If there is absolutely no way for you to pay your tax debt, and no way for the IRS to collect the money owed via the more traditional forms of tax resolution, you can file for “currently not collectible” status.
“Currently not collectible” means exactly what it sounds like. The IRS will not be able to collect any owed taxes or penalty charges if:
- Your wages cover no more than your necessary living expenses so that there is no amount the IRS can garnish
- You have no assets worth levying. Remember that the IRS cannot seize an asset if you have less than 20 percent equity in the item or if the expenses involved in seizing and selling it are more than the equity is worth. This makes the IRS seeking another form of tax resolution unlikely.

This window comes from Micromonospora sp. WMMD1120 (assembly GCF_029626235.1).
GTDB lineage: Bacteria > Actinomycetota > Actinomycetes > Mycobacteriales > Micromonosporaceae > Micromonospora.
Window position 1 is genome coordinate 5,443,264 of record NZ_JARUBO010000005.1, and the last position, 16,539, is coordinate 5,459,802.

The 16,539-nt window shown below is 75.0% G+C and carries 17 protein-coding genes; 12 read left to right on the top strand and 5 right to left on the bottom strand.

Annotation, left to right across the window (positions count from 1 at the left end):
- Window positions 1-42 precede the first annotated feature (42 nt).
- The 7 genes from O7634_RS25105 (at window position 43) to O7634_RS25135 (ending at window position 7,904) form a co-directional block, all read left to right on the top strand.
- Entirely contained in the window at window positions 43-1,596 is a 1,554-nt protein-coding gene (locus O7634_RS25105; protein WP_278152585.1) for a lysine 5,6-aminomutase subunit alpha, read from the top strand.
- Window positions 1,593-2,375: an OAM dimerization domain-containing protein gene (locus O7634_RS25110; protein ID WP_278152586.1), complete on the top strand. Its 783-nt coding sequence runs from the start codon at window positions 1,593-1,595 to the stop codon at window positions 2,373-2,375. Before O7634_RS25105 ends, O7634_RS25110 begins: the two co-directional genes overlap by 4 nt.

The fact that you have nothing worth the IRS taking is not exactly an enviable position to be in, but it can help in dealing with them. If your account is deemed to be uncollectible, the IRS will stop the collection process until your financial situation improves and another form of tax resolution becomes more realistic. Interest and penalties will continue to build up against you, and you will have to provide financial statements each year to show whether or not you are still “currently” unable to pay.
If the financial statements show that your situation has improved enough, the IRS collection process will resume. But if the 10-year statute of limitations for back taxes expires while you have “currently not collectible” status, the tax debt itself will become permanently not collectible and no other form of tax resolution will be needed.